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The Mishpat-Update #12

Welcome to the twelfth issue of the weekly Mishpat-Update, Law on
the net from

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In this issue:

1. What's New
2. Cyberlaw News


1. What's New

I would like to welcome the 6 new subscribers who joined the list this

This issue is very short and contains only the cyberlaw news section.
It is sent earlier because of the Jewish holiday Shavuot, I'll be back
next weekend with a standard edition.

This week I updated the Mishpat Update archive and added issues 9-11.
The archive (updates 1-11) can be found at:

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2. Cyberlaw Updates

Each week Mishpat-Update brings you the latest news about
online and computer law, with links to the full reports available
on the web.

* Canada won't regulate the Internet *
The Canadian Radio television and Telecommunications Commission (CRTC)
said it won't regulate the Internet because it doesn't pose a threat to
traditional broadcasting. Furthermore, federal broadcasting rules can't
cover Internet services because material transmitted on the Web is
alphanumeric text and can be tailored to each individual user, unlike
the transmission of programs for reception by the public provided by
radio and television stations. The CRTC won't try to censor anything on
the Web, even though some of its content is "offensive and illegal"
because it believes that there are sufficient tools to battle
pornographic or violent material including software to filter out such
material and the Criminal Code.,25,36636,00.html

* UK house committee criticized E-commerce bill *
The House of Commons Trade and Industry Committee Wednesday criticized
the forthcoming Electronic Commerce Bill. The report's authors say that
the proposed licensing criteria for Trusted Service Providers
(suppliers of digital certificates) were fatally flawed and were "not
fit to be written into law.",1087,6_121951,00.html

* US Y2K Bill stalled again *
Legislation to prevent an outbreak of lawsuits resulting from year 2000
computer problems has been stalled in the US Senate for the second
time. Two different Senate measures join a similar House bill passed
last week that would limit litigation arising from the Year 2000
technology glitch, which is expected by some observers to reach 
trillion. Each version has been pushed by a wide range of business
groups. But the White House and many Democrats oppose many of the
measures, arguing they would give too much protection to big business
at the expense of consumers.,4,36721,00.html

* George W Bush and *
George W. Bush's (US Republican presidential front runner) campaign,
attempted to register over 200 domain names including, and the like, in an attempt to preempt those who would
use those domains to launch sites critical of Bush positions. If you
call up any of these pages you will land on the official Bush
presidential site,6061,2259350-2,00.html
Wasting no time, within just hours after the above report appeared on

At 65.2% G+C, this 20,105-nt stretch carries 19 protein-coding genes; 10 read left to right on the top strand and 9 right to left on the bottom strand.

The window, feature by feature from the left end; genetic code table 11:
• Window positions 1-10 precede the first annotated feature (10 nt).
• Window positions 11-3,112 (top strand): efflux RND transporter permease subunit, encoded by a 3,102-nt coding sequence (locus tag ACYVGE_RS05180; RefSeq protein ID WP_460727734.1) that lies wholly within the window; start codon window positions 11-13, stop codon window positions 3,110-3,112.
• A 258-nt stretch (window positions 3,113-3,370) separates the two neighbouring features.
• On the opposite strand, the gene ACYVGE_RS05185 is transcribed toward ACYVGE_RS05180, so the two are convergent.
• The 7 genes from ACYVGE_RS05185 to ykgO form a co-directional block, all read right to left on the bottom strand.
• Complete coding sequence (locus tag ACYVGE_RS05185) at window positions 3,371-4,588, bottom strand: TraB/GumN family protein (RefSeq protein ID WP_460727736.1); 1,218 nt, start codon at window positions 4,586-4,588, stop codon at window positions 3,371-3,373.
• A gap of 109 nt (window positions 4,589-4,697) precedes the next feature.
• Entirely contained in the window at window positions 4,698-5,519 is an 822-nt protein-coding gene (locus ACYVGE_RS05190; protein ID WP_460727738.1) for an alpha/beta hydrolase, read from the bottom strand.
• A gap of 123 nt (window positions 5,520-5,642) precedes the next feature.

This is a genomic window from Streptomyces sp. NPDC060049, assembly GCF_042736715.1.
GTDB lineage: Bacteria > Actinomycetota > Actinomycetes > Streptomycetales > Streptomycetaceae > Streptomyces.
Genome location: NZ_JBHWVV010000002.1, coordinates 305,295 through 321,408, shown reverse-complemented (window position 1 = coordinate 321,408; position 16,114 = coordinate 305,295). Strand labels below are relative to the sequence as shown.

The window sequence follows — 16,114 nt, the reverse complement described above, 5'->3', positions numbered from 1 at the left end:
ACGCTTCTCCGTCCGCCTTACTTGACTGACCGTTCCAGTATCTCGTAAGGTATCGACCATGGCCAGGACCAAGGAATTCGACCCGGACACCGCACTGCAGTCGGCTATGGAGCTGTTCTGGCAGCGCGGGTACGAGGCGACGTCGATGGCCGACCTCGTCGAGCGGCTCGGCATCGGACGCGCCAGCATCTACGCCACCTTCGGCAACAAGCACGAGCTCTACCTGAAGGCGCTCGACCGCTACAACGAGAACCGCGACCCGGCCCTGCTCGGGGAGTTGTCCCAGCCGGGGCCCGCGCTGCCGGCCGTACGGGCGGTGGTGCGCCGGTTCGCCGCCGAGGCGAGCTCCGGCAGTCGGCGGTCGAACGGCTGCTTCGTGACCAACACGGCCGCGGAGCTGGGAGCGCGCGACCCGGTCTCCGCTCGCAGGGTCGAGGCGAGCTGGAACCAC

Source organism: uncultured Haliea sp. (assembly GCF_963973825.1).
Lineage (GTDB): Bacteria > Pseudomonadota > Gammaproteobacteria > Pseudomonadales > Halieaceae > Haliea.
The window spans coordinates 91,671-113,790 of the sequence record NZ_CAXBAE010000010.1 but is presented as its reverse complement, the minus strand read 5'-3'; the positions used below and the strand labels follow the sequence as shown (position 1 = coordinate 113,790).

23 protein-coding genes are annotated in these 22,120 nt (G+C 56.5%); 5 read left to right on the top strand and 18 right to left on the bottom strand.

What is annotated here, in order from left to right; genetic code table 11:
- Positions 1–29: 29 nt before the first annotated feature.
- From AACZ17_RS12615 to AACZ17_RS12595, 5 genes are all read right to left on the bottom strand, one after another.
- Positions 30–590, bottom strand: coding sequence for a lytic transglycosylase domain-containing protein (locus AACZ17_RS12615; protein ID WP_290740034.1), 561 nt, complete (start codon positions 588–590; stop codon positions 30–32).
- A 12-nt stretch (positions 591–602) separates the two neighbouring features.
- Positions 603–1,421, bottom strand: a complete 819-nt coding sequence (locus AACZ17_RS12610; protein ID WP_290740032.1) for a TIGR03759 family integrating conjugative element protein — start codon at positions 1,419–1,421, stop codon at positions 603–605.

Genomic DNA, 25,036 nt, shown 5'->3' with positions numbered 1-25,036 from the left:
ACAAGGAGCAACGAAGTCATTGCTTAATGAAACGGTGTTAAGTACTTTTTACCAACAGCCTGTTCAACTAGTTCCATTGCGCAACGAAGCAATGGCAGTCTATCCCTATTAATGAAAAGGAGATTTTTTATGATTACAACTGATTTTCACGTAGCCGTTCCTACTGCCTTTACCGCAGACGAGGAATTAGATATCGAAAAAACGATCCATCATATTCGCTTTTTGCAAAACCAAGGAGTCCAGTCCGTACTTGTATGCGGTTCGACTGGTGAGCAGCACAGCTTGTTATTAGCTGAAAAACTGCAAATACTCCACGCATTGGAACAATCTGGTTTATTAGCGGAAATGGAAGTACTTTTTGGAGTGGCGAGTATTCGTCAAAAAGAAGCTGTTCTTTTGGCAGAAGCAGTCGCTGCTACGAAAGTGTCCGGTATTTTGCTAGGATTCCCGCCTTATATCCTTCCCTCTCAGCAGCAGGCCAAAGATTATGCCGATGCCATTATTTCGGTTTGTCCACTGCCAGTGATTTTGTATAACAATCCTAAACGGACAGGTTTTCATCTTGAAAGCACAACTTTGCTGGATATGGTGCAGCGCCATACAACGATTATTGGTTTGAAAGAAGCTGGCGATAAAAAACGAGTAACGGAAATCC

ZDnet the domain name speculation market pounced, acquiring the (many)
domain names that bush neglected, including and various
other alternatives.
Each week, thousands of people seeking information on probable
Republican presidential candidate George W. Bush, Jr. type "gwbush"
into their web browsers and end up at Bush has
tried hard for weeks to shut down the rogue site, which parodies Bush's
official and discusses his past cocaine
use, as well as parodying U.S. politics in general. Bush's legal
efforts began April 14 with a cease and desist letter claiming that violated copyright laws.  Bush's most recent effort is a
complaint filed with the Federal Election Commission (FEC) that may
have widespread implications for free speech on the internet. The full
text of the Bush lawyer's letter to the FEC., his cease and desist
letter, and other materials can be found at 

* Microsoft's third antitrust trial *
A federal judge has denied Microsoft's request to delay an antitrust
trial with small Connecticut software firm Bristol Technology, Bristol
said today. The judge also ruled that Bristol may share information
with lawyers for other antitrust cases pending against Microsoft, one
brought by the Justice Department and 19 states, and another by Utah
based Caldera (both reviewed in past issues of the Mishpat Update). The
suit alleges that Microsoft has stifled competition by controlling
access to its Windows NT source code a charge that Microsoft hotly

* NSF Internet grant approved *
The D.C. Circuit U.S. Court of Appeals has OK'd the National Science
Foundation's (NSF) disbursement of  million in Internet research
grants. Under a 1995 agreement with NSF, Network Solutions Inc. (NSI)
began charging  for the two year registry of a domain name. Thirty
percent of the fee was deposited into an "Intellectual Infrastructure
Fund" for future research on Internet projects, and the remainder went
to NSI as payment for its services. The 30 percent set aside was
discontinued on April 1, 1998. The court found that although the
registration fee set aside was originally an illegal tax, it had been
ratified by Congress as part of its 1998 supplemental appropriations

* German Police Develops an online crime detector *
The German police is developing an Internet search engine that will
zero in on illegal activity on the web (especially publication of
illegal content), including pedophile networks and neo-Nazi propaganda
(some of which is illegal in germany), and lead detectives to those who
publish or even view such sites.

If you know of any cyberlaw updates, please send them to

That's all for this time,
see you next week

Yedidya M. Melchior 

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